I saw him in the Holly Bush, the Yew Tree, the Royal Oak, the Ivy Bush, the Linden.
I saw him in the Forester, the Woodman.
He history: I saw him in the Wellington, the Nelson, Marquis of Granby, Wicked Lady, Bishop’s Finger.
I saw him in the Ship, the Golden Fleece, the Flask
The Railway Inn, the Robin Hood and Little John.
My Green Man, legend-strong, reborn, John Barleycorn.

Scythed down, he crawled, knelt, stood.
I saw him in the Crow, Newt, Stag, all weathers, noon or night.
I saw him in the Feathers, Salutation, Navigation, Knot, the Bricklayer’s Arms, Hop Inn, the Maypole and the Regiment, the Horse and Groom, the Dog and Duck, the Flag.
And where he supped the past lived still.
And where he sipped the glass brimmed full.
He was in the King’s Head and Queen’s Arms. I saw him there:
Green Man, well-born, spellbound, charming one, John Barleycorn.

This Gendered Pleasure
October 28, 2009

In the news yesterday: Ex-Anheuser female executive Francine Katz, the “Queen of the Beer Industry”, sues for gender bias and pay descrepancy, claiming working for the company which oversees brands like Stella and Bud entailed enduring a “frat party atmosphere.”

Katz said that by 2007, her base salary and bonus were only 46 percent of what her predecessor on the committee, John Jacob, had made six years earlier.

It’s no surprise that corporate, big-lager culture would be a hostile place for a woman to work, but I think it puts the arguments of sexism and the beer-o-sphere in perspective.  It goes all the way to the top and trickles all the way down. I would like to think that microbreweries and independent pubs could separate themselves from the Big Boys in many ways.  That would mean not just keeping quality and tradition alive but also involving women respectfully and equally. Is that so hard?  What is it going to cost? Other beer bloggers have argued it’s not up to the small businesses to change things in this way.  But it is precisely on this level where we have seen change in the US and here in the UK as well. (For example the Pink Boots Society was started by craft brewers, not macros.)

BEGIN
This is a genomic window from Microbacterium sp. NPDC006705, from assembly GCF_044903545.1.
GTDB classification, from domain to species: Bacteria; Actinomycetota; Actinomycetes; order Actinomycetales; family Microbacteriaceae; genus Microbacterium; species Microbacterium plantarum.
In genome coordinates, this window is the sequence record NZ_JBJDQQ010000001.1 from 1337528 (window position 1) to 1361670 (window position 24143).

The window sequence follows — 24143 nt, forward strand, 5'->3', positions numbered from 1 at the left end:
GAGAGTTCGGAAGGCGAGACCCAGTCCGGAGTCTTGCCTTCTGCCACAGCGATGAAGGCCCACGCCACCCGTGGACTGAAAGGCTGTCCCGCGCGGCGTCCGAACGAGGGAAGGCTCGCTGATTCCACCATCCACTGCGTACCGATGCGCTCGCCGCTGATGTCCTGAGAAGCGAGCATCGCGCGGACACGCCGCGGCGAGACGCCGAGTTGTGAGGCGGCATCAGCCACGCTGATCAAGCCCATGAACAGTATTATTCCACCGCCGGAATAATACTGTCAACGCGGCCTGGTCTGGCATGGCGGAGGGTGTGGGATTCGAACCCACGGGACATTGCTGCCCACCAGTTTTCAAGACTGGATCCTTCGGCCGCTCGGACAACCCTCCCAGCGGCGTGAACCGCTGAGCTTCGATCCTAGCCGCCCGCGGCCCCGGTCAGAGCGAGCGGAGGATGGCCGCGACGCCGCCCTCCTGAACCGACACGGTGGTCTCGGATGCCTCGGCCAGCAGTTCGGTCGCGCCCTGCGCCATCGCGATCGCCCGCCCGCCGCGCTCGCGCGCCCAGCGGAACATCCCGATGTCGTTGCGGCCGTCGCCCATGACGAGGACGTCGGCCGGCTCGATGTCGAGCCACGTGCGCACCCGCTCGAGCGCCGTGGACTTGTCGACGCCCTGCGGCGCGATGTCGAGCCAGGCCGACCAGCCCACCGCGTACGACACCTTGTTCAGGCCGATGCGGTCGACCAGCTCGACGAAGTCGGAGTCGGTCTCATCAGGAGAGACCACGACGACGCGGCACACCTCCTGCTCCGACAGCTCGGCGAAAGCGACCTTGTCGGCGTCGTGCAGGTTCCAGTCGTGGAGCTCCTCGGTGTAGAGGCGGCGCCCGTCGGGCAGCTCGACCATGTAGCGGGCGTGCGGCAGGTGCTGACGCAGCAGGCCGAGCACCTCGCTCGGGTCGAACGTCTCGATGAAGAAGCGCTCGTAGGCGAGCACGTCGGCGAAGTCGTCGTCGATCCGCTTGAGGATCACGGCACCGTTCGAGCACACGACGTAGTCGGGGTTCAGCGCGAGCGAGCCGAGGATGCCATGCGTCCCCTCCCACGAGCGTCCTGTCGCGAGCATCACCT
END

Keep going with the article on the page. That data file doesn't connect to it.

A couple of weeks ago I was discussing the sexism in the beer world with a friend of mine, also an American immigrant.  Both of us are from the West Coast of the US, where, she argued, we lived in a bubble of progressive thinking.  It’s true that in Portland, Oregon and many other brew-happy cities along the coast women drink beer, brew and serve it expertly, and they do so without being some kind of anomaly. They don’t have to worry too much about what kind of image they are projecting or whether their involvement with beer has made them less attractive to men. (I’m happy to report I’ve lived unburdened by the “I’m drinking from a pint glass– will a man ever want me?!?” dilemma.)

A recent conversation amongst beer bloggers has discussed whether beer-drinking women are sexy.  The Bittersweet Partnership, a branding “feeler” from the Coors corporation, has asked the internets what men think of women who drink beer.  I have written about the Bittersweet Partnership before.  I think it’s missing the point, at least for serious beer drinkers who are more interested in the flavor, history and culture instead of the image it projects to the opposite sex.  Their approach is clumsy and corporate, and doesn’t speak to me as a woman consumer, but with that said there is a part of me that really hopes they eventually hit it.  Especially if that’s what it would take for the “small guys” to listen.

In general men are not expected to subscribe to the same acute self-consciousness as women. Are men worried they will be rejected by women based on what they are drinking?  I wouldn’t waste my time turning the tables–  let’s face it, asking if beer-drinking men are sexy is a pointless and slightly depressing question.  Homer Simpson swilling Duff or worse– Beer, Sex, Chips and Gravy comes to mind. Beer isn’t very sexy, period.  Or is it?

Good beer has an undeniable earthy sensuality, and it makes you feel good. If we are to find the sex appeal in this beer culture of ours, we only have to think back to our last festival or gathering where someone said, “Oh, this is wonderful.  Try it!” That generous spirit is much more appealing than insisting on “no beer guts.”  We need to ask ourselves which is sexier– the image of the drinker in the right clothes, striking the right pose and drinking out of the right glass or the attitude of someone who sees new beers as an adventure– someone who is totally present while they taste things.  To prefer the former is, I’m sure, a failure of imagination.